Coyote Encounters Prompt Safety and Prevention Reminders

In response to recent coyote activity in and around Long Beach, residents are reminded to follow important safeguards to protect pets and property against these wild animals. Coyotes do not require open space to survive and have successfully adapted to living in urban and suburban neighborhoods. Coyotes can be seen at any time of day, although they are most active at dusk, dawn and at night.


The following techniques are recommended to compassionately co-exist with coyotes and to protect yourself and your pets:

  • Keep pets, especially cats and small dogs, inside.
  • Keep pet food indoors, and if feeding pets outdoors, supervise feeding and remove the food bowls within an hour.
  • Stay close to pets when they are outside and keep them on a leash, especially between dusk and dawn.
  • Remove fallen fruit from the ground.
  • Bag food waste and make sure trash containers are securely closed.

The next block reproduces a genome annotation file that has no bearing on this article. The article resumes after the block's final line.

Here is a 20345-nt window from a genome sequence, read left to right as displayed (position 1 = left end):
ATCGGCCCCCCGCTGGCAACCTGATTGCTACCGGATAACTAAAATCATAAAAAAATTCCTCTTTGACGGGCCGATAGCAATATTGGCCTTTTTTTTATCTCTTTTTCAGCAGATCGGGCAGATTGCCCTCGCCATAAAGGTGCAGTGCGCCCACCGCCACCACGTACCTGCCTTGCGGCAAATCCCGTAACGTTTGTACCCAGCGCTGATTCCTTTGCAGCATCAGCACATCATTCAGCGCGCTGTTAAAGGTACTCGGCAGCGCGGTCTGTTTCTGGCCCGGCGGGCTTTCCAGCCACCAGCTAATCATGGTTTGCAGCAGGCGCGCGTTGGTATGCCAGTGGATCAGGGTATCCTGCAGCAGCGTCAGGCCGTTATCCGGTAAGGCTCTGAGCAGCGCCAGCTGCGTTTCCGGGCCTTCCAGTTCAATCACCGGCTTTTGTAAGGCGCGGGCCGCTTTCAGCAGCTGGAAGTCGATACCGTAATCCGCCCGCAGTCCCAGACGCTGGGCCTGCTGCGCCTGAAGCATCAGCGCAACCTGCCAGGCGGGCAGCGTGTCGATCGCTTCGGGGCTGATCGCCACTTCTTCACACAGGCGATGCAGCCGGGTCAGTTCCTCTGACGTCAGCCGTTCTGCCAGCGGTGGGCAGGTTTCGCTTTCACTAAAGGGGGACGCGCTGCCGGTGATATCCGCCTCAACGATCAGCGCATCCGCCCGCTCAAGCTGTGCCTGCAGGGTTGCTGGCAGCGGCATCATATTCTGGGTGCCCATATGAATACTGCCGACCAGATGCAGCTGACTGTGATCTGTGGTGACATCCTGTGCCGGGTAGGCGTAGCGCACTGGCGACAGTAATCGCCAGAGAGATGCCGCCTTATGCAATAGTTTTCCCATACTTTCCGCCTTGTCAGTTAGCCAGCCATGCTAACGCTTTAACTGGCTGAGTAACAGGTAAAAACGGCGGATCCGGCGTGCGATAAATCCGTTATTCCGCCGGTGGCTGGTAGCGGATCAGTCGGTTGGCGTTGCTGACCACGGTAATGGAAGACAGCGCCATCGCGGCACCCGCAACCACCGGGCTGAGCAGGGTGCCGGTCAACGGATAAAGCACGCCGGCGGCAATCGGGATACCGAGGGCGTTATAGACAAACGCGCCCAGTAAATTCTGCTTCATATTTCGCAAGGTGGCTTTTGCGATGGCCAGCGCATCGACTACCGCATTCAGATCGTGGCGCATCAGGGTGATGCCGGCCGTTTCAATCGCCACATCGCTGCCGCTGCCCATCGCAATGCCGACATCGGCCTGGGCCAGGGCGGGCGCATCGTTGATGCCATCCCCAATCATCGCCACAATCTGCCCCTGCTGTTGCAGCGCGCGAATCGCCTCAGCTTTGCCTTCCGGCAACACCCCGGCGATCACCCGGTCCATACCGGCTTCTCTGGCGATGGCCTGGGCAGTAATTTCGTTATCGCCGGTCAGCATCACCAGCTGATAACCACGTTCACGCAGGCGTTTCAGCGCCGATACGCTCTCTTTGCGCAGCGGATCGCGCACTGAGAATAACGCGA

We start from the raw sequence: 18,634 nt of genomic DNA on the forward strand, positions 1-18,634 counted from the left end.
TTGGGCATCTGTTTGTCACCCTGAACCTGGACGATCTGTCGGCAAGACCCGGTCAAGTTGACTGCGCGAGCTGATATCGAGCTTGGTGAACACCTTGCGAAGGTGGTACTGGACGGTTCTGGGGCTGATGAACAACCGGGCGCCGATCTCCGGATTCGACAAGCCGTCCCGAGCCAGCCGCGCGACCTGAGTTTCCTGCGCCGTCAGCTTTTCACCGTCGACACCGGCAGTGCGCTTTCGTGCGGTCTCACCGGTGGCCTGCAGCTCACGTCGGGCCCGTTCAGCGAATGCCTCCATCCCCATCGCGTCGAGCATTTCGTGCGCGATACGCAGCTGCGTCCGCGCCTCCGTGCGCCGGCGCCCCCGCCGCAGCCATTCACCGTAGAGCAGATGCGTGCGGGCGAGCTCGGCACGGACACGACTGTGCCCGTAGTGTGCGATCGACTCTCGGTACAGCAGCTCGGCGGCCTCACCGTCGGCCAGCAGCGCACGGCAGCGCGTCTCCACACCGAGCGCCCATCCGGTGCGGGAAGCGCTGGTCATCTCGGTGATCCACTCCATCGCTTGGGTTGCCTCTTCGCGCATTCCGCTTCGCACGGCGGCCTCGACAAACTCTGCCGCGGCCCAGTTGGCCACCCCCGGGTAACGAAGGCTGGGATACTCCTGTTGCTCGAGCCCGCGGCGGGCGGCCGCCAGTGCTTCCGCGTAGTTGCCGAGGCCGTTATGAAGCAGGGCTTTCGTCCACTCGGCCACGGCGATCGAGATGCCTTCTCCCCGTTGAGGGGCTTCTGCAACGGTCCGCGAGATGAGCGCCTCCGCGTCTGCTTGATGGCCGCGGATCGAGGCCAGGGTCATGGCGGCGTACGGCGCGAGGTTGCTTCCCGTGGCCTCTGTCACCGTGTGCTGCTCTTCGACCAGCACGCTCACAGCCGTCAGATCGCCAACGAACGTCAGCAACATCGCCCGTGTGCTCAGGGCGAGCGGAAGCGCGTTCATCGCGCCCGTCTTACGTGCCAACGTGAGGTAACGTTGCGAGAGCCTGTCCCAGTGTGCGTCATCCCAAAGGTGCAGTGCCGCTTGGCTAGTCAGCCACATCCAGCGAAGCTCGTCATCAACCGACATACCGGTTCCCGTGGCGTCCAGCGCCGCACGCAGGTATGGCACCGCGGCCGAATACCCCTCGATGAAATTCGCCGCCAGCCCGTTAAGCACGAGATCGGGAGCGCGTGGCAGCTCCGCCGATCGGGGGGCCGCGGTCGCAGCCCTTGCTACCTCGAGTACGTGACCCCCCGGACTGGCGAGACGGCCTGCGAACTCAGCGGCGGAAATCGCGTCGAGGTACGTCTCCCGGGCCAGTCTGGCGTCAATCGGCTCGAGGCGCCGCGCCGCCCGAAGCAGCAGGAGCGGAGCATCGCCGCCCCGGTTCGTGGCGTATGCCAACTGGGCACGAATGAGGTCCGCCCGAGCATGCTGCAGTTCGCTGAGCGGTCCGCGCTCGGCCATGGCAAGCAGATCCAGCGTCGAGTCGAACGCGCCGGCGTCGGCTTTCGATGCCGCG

• Use “hazing” techniques to shoo away coyotes, such as:
    • Standing tall, yelling and waving arms
    • Using a whistle, air horn, bell or other noisemaking devices
    • Banging pots or pans together
    • Stomping your feet
    • Flashing bright lights at the coyote
    • Spraying the coyote with a water hose or pepper spray
    • Throwing tennis balls or sticks toward the coyote
  • Never run from a coyote. Running from a coyote can instigate the coyote’s prey instinct to chase.
  • Never feed coyotes or any other wildlife.

In 2015, after unanimous action from City Council and community engagement, Long Beach instituted a Coyote Management Plan to effectively respond to concerns about coyotes. Long Beach is committed to safety for people and animals and Animal Care Services is requesting the assistance of the community. Please email or call (562) 570-7387 to request informational flyers, to schedule a speaker for a neighborhood watch or community meeting or to determine whether an Animal Control Officer is needed.

It is important to make reports about coyote activity and encounters with Long Beach Animal Care Services. To report coyote sightings and encounters, visit

An Animal Control Officer will respond to coyote calls if the coyote is sick or injured, out in the daytime in areas around people, especially children at parks or schools or anytime there is an attack or threatening behavior toward a person or pet. If a coyote is posing an imminent threat to life, call 9-1-1.

Media inquiries can be directed to Staycee Dains, Manager of Animal Care Services 562.570.3051 or